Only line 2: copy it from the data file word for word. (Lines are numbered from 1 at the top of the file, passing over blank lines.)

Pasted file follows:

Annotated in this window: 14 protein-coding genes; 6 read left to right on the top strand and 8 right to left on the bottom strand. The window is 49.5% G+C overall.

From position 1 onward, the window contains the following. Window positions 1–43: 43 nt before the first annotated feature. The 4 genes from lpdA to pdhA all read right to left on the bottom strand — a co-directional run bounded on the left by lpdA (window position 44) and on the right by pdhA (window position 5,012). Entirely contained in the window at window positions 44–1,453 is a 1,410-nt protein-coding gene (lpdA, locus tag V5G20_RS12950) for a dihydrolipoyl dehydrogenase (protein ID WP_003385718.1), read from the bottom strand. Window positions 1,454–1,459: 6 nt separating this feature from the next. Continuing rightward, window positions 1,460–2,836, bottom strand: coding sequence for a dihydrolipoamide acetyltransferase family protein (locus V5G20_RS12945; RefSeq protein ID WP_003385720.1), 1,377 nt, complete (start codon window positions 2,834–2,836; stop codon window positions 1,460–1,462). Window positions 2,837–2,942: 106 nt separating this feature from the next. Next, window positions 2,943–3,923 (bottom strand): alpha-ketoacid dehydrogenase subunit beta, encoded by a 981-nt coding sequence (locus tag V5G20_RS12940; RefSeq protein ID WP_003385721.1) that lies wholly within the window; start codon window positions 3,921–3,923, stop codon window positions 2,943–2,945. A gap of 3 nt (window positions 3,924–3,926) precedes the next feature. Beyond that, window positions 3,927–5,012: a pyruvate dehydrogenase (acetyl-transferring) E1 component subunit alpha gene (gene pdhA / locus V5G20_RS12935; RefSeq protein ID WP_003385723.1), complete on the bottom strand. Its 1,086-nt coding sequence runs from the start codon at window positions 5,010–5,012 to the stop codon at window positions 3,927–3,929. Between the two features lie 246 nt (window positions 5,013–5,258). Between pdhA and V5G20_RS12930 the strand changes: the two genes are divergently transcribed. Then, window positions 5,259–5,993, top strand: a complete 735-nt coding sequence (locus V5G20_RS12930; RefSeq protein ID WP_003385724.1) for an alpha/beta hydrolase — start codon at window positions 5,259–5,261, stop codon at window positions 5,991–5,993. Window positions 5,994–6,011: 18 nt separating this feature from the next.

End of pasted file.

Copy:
From position 1 onward, the window contains the following. Window positions 1–43: 43 nt before the first annotated feature. The 4 genes from lpdA to pdhA all read right to left on the bottom strand — a co-directional run bounded on the left by lpdA (window position 44) and on the right by pdhA (window position 5,012). Entirely contained in the window at window positions 44–1,453 is a 1,410-nt protein-coding gene (lpdA, locus tag V5G20_RS12950) for a dihydrolipoyl dehydrogenase (protein ID WP_003385718.1), read from the bottom strand. Window positions 1,454–1,459: 6 nt separating this feature from the next. Continuing rightward, window positions 1,460–2,836, bottom strand: coding sequence for a dihydrolipoamide acetyltransferase family protein (locus V5G20_RS12945; RefSeq protein ID WP_003385720.1), 1,377 nt, complete (start codon window positions 2,834–2,836; stop codon window positions 1,460–1,462). Window positions 2,837–2,942: 106 nt separating this feature from the next. Next, window positions 2,943–3,923 (bottom strand): alpha-ketoacid dehydrogenase subunit beta, encoded by a 981-nt coding sequence (locus tag V5G20_RS12940; RefSeq protein ID WP_003385721.1) that lies wholly within the window; start codon window positions 3,921–3,923, stop codon window positions 2,943–2,945. A gap of 3 nt (window positions 3,924–3,926) precedes the next feature. Beyond that, window positions 3,927–5,012: a pyruvate dehydrogenase (acetyl-transferring) E1 component subunit alpha gene (gene pdhA / locus V5G20_RS12935; RefSeq protein ID WP_003385723.1), complete on the bottom strand. Its 1,086-nt coding sequence runs from the start codon at window positions 5,010–5,012 to the stop codon at window positions 3,927–3,929. Between the two features lie 246 nt (window positions 5,013–5,258). Between pdhA and V5G20_RS12930 the strand changes: the two genes are divergently transcribed. Then, window positions 5,259–5,993, top strand: a complete 735-nt coding sequence (locus V5G20_RS12930; RefSeq protein ID WP_003385724.1) for an alpha/beta hydrolase — start codon at window positions 5,259–5,261, stop codon at window positions 5,991–5,993. Window positions 5,994–6,011: 18 nt separating this feature from the next.